Doeschate is good, while Balaji & Unadkat are unpredictable …but betweeen them, Yusuf and a few uncapped players, it should be a handy attack. Bengal has generally produced some good local bowers. Why someone like Ranadeb Bose was not selected in the first three editions is beyond me.

    An attack that reads Lee, Doeschate, Bose, Kallis, Shakib, Balaji/Unadkat, Yusuf is definitely not something to write off.

  22. As regards KKR, Ryan ten Doeschate is a good buy, but let us wait for him to perform in Indian conditions. as regards Lee, I doubt if he will be able to play more than 6-7 matches. Breaks down too often. the bowling attack is not very reliable, I guess. Granted kallis can send don 4 overs.But others I am not quite sure. unadkat is a kind of bowler who bowls 145 kph length when he is 20 kph slower. To the supporters of L.balaji, I would sk 1 question- why did CSK not retain Balaji under the circumstances where it seemed they looked determined to continue with the same team that won the IPL? As someone who has seen fair bit of R.Bose playing, I am not quite sure of his bowling class, at least at T20 level. I remember him playing an IPL match in South Africa for kings Xi when he disappeared for 25 runs in 2 overs.

  23. Arnab da you haven’t mentioned the most ongoing controversial issue about DADA…I will like to see your view on DADA not being selected by any IPL team at the auction ….

  24. “Kochi Kutchie Koos” is a nice name for Kochi team 🙂 IMNAO

  25. Nice write up indeed. I liked the order & completely agree with that. My team as you observed is missing an Indian batsmen. Wish they would have at least retained Rohit Sharma. Nice words for Ajit Agarkar and Ravindra Jadeja. Am really surprised the later especially is still in the radar of contention. He just cannot hit the ball consistently enough and one wonders how he is a good IPL material. Guess his weakness and lack of ability will be lamely exposed in this addition of IPL to put an end to a rusty over hyped talent. Good luck to your home team. I guess action packed King Khan is its biggest curse and I hope he will allow prudent cricketing heads to determine matters on the field and off the field pertaining to Cricket.
    Loved your description of desi blondes Zinta and Shetty in your previous write up. For me the IPL antics of Priety Zinta are similar to the characters played by some WWE superstars for life. So artificial and un real. Good give sanity to these cartoon caricatures and restrict them to the silver screen.

  26. Seriously, what have you got against Ajit Agarkar? He is definitely more talented than the current youth brigade you praise so much. And considering that you call Ashok Dinda a genuine talent, agarkar should be in the greats of Indian cricket. The year before he was dropped he was india’s best bowler in one dayers. Agreed that he did not perform to potential in tests but compare his one day stats to say zaheer(definitely india’s best bowler today) and you will see how good he is.

  27. I wonder whether Viru would like to get in his beloved Dada just as a captain. Delhi badly needs a good one !!!!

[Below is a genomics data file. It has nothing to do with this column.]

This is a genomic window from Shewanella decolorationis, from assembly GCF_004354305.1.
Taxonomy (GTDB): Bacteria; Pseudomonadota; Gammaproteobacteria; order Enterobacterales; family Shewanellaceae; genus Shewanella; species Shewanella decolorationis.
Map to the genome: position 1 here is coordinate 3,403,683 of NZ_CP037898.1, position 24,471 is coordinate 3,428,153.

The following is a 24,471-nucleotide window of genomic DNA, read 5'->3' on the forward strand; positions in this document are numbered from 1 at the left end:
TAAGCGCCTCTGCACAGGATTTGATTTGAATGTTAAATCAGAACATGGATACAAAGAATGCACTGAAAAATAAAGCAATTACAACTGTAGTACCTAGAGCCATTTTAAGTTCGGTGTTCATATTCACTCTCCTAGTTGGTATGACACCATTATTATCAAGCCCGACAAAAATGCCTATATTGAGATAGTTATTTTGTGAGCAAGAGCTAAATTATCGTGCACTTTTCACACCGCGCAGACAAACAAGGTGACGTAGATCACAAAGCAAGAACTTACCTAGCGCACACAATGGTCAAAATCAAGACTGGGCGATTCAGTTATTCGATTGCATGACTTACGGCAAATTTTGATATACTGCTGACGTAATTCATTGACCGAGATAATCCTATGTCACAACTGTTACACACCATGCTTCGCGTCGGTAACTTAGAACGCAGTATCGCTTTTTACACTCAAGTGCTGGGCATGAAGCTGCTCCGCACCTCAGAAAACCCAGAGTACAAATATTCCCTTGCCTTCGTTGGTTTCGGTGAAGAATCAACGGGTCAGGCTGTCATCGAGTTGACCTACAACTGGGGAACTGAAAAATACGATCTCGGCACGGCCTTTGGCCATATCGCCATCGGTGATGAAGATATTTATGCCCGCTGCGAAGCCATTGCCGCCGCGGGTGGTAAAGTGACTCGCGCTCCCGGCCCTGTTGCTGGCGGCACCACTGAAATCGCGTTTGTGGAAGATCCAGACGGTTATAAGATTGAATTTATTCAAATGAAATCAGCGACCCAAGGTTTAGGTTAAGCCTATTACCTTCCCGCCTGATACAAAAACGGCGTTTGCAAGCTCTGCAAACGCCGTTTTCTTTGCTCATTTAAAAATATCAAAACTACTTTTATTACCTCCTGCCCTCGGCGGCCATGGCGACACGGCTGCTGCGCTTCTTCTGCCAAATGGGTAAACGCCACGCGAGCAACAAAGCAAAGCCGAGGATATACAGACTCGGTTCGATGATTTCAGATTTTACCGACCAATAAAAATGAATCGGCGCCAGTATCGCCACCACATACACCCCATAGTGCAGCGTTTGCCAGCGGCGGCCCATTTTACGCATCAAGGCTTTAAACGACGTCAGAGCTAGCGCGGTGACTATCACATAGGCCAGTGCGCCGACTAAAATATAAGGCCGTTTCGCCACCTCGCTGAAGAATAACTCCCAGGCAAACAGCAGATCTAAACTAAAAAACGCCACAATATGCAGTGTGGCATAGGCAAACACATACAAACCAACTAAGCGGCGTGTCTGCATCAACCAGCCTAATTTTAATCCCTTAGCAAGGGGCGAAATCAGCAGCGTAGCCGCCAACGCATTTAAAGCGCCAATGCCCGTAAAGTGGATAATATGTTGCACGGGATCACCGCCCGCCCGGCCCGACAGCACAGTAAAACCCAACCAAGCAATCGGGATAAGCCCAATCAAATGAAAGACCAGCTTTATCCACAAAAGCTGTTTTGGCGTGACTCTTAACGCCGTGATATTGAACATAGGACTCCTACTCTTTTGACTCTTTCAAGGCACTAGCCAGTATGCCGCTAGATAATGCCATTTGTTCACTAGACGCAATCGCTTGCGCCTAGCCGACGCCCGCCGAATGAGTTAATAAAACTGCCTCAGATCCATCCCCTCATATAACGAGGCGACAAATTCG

28. I guess I agree with bongs take on Agarkar. Most people remember him for his quickest to reach 50 wkts feet, but later once he missed the NewZealand tour because of injury, he was almost always the shadow of his past, yes he did have his moments in his 5 fors and 6 fors in ODIs and his memorable match winning spell at Adelaide, but he was almost a modern age Chetan Sharma for ardent cricket lovers who failed to deliver at crucial times, one that comes to mind is the hammering he took from Rhodes and Kluesner in the WC-99 encounter against South Africa, when till that point it was a little more than run a ball situation and tight game. As a batsman who turned fast bowler he did not do great justice to his batting talent as well. Of course some blame ‘bong’s’ own Sourav Ganguly for his lack of opportunities but he was presented with enough number of chances to seal his place in the side which he unfortunately couldn’t. And I also read few posts by bong stating Azar destroyed Subrato Banerjees bowling career to advance Srinath’s but as you would agree, Srinath was miles ahead in terms of pace and ability and I recently saw the WACA tie against the W indies in 1991-92 Tri Series, at least by that evidence on the worlds most suited ground for fast bowlers, Banerjee wasn’t that menacing nor was he so effective on the seeming pitches of South Africa.

  29. Dada chhara dol hoy na

  30. I have a feeling the most exciting part of IPL 4 is over.

  31. Ajit Agarkar
    Mat Overs Runs Wkts Ave Econ SR
    v Australia 21 175 1023 36 28.41 5.84 29.10
    v England 18 126 834 21 39.71 6.60 36.00
    v New Zealand 15 111 584 20 29.20 5.26 33.20
    v Pakistan 24 214 1157 32 36.15 5.40 40.10
    v South Africa 23 168 905 18 50.27 5.36 56.20
    v Sri Lanka 25 202 1010 49 20.61 4.98 24.70
    v West Indies 21 174 784 32 24.50 4.49 32.70
    Total 147 1,171 6297 208 30.27 5.38

    Wicket per match 1.41

    Zaheer khan
    v Australia 19 154 922 19 48.52 5.98
    v England 17 147 721 22 32.77 4.88
    v New Zealand 22 164 832 30 27.73 5.07
    v Pakistan 22 192 1086 26 41.76 5.63
    v South Africa 11 78 345 12 28.75 4.43
    v Sri Lanka 40 356 1730 57 30.35 4.85
    v West Indies 10 84 344 10 34.40 4.09
    Total 141 1,176 5980 176 33.98 5.09

    Wicket per match 1.25

    I have excluded minnows….
    Agarkar was a better fielder and inspite of his endless ducks against aussies, was a better batsman.

    Do you still maintain your stand?